Obama's Mandate

Ashish Prashar asks New Statesman readers: if Obama wins on Tuesday what - besides change - will his

I want to throw this open for debate amongst you New Statesman readers, but up front let me say that talk of political mandates is one of those political parlour games that often doesn't mean very much (remember people wanted Gordon Brown to call an election in the autumn of 2007 so he could establish his own mandate, was it necessary, no.) In the America they'll probably refer to the 1990s as the Bill Clinton era for a long time, even though he never won a majority of the popular vote. George W. Bush showed that you can aggressively, and for a time successfully, seize the reins of power even if you barely ascended to the presidency.

It's been a generation since Reagan's 1984 landslide, and I think there's a tendency to forget the impact, real and imagined, of a sweeping victory of the kind Obama appears poised to win. (It's worth noting too that in 1984, while the America just come through a recession and the Cold War was still hot, there was nothing like the unsettledness that the financial crisis and overseas military engagements are causing now.)

You're already seeing signs of the impact of the expectation of an Obama win. McCain is going all out to try to win this thing, but let's be honest, his party isn't. You don't have to look too closely to see Republican officeholders running for cover, and not just from Bush, McCain, and Palin - but from specific policies and tactics, too. As the political tsunami approaches the beach, it's everyone for themselves.

But all that being said, what will an Obama landslide translate into in the first year he's in office? It's still not clear to many. One of the most toxic effects of the decline of the two parties as political institutions and the rise of the modern TV-based political campaign, with its cult of personality politics, is that the election becomes a referendum on the candidates themselves, rather than on broad policies or platforms.

The peril of the modern political campaign is not its nastiness (come on, we're all adults). It's that it supplants a real debate, so that by the time the election actually happens and a victor is declared, it's not entirely clear what we all collectively just decided. Did we just vote for universal health care, or against that cranky old man and his dimwitted running mate?

So given the terms of the debate this campaign season, the issues facing the country, and the mood of the electorate, and assuming we see an Obama landslide next on the 4th November, what does Obama have a mandate for?

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What Jeremy Corbyn gets right about the single market

Technically, you can be outside the EU but inside the single market. Philosophically, you're still in the EU. 

I’ve been trying to work out what bothers me about the response to Jeremy Corbyn’s interview on the Andrew Marr programme.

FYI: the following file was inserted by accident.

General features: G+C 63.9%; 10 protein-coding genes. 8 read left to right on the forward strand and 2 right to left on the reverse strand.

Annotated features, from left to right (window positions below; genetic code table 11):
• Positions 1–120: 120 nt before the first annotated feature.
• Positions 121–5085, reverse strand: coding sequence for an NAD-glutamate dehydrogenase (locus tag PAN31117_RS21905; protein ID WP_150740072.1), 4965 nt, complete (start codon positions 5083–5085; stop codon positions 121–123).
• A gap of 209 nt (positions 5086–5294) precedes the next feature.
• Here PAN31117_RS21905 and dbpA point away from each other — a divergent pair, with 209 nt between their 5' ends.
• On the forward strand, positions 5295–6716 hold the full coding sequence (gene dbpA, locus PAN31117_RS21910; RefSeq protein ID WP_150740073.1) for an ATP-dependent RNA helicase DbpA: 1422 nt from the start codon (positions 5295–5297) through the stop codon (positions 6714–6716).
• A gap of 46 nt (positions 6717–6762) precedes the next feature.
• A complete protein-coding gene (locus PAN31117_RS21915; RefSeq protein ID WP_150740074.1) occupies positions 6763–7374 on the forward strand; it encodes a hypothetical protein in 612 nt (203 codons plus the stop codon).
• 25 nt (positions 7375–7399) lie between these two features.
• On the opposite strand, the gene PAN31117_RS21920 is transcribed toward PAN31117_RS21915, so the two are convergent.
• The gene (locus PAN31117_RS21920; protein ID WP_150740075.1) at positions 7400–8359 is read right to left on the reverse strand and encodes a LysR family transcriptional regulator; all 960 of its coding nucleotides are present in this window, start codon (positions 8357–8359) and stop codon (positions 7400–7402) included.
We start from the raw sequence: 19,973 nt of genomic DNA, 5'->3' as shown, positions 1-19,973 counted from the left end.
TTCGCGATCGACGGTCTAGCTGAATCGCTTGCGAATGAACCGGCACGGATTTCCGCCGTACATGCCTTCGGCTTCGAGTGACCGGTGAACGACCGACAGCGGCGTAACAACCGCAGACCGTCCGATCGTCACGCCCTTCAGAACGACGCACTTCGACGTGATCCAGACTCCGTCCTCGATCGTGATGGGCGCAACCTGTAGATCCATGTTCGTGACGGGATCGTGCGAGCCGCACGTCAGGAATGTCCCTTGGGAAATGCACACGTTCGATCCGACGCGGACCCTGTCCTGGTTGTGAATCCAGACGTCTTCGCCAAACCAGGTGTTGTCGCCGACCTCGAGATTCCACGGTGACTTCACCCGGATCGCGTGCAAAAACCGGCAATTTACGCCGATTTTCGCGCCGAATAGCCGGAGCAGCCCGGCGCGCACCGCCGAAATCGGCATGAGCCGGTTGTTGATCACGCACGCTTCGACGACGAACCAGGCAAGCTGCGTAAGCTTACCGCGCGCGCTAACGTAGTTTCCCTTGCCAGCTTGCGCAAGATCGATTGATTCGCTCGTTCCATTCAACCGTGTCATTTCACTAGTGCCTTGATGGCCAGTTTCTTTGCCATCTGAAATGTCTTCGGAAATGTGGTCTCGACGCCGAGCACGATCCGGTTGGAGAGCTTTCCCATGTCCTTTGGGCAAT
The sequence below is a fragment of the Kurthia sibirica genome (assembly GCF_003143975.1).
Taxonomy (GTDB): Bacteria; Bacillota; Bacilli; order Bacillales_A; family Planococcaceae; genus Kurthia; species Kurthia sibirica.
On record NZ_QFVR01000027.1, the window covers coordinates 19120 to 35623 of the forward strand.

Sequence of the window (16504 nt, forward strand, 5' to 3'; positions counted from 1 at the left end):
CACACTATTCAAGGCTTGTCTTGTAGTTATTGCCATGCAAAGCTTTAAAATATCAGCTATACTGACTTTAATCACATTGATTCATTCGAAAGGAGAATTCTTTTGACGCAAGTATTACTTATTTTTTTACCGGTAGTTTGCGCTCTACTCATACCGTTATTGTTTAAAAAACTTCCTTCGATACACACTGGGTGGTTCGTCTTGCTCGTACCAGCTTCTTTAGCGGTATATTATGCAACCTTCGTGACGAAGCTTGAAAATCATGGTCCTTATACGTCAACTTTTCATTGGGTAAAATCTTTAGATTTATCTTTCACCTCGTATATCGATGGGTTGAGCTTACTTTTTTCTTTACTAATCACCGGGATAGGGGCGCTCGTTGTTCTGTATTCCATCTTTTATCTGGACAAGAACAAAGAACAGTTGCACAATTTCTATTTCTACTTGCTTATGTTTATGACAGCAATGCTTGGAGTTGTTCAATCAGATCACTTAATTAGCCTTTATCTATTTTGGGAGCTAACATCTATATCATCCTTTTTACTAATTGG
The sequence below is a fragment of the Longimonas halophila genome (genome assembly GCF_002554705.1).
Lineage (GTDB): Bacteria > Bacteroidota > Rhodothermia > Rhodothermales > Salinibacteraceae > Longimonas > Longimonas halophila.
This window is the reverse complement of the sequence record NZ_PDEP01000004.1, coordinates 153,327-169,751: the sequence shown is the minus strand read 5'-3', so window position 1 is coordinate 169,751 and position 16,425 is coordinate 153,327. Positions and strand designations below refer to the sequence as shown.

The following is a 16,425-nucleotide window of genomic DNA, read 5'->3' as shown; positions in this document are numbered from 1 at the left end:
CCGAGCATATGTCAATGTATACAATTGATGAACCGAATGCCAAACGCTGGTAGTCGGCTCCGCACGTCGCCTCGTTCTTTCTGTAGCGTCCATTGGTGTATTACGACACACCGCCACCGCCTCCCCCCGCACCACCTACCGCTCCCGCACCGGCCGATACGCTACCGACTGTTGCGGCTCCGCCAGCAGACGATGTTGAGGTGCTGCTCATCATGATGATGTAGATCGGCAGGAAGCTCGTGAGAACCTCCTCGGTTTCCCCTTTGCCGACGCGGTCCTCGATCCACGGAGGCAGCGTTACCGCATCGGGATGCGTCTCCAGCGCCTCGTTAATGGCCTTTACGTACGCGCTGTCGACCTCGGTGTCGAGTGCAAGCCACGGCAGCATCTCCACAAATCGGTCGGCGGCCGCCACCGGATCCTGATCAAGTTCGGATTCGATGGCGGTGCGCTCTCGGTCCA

What bothers me about Corbyn’s interview is obvious: the use of the phrase “wholesale importation” to describe people coming from Eastern Europe to the United Kingdom makes them sound like boxes of sugar rather than people. Adding to that, by suggesting that this “importation” had “destroy[ed] conditions”, rather than laying the blame on Britain’s under-enforced and under-regulated labour market, his words were more appropriate to a politician who believes that immigrants are objects to be scapegoated, not people to be served. (Though perhaps that is appropriate for the leader of the Labour Party if recent history is any guide.)

But I’m bothered, too, by the reaction to another part of his interview, in which the Labour leader said that Britain must leave the single market as it leaves the European Union. The response to this, which is technically correct, has been to attack Corbyn as Liechtenstein, Switzerland, Norway and Iceland are members of the single market but not the European Union.

In my view, leaving the single market will make Britain poorer in the short and long term, will immediately render much of Labour’s 2017 manifesto moot and will, in the long run, be a far bigger victory for right-wing politics than any mere election. Corbyn’s view, that the benefits of freeing a British government from the rules of the single market will outweigh the costs, doesn’t seem very likely to me. So why do I feel so uneasy about the claim that you can be a member of the single market and not the European Union?

I think it’s because the difficult truth is that these countries are, de facto, in the European Union in any meaningful sense. By any estimation, the three pillars of Britain’s “Out” vote were, firstly, control over Britain’s borders, aka the end of the free movement of people, secondly, more money for the public realm aka £350m a week for the NHS, and thirdly control over Britain’s own laws. It’s hard to see how, if the United Kingdom continues to be subject to the free movement of people, continues to pay large sums towards the European Union, and continues to have its laws set elsewhere, we have “honoured the referendum result”.

None of which changes my view that leaving the single market would be a catastrophe for the United Kingdom. But retaining Britain’s single market membership starts with making the argument for single market membership, not hiding behind rhetorical tricks about whether or not single market membership was on the ballot last June, when it quite clearly was. 

Stephen Bush is special correspondent at the New Statesman. His daily briefing, Morning Call, provides a quick and essential guide to domestic and global politics.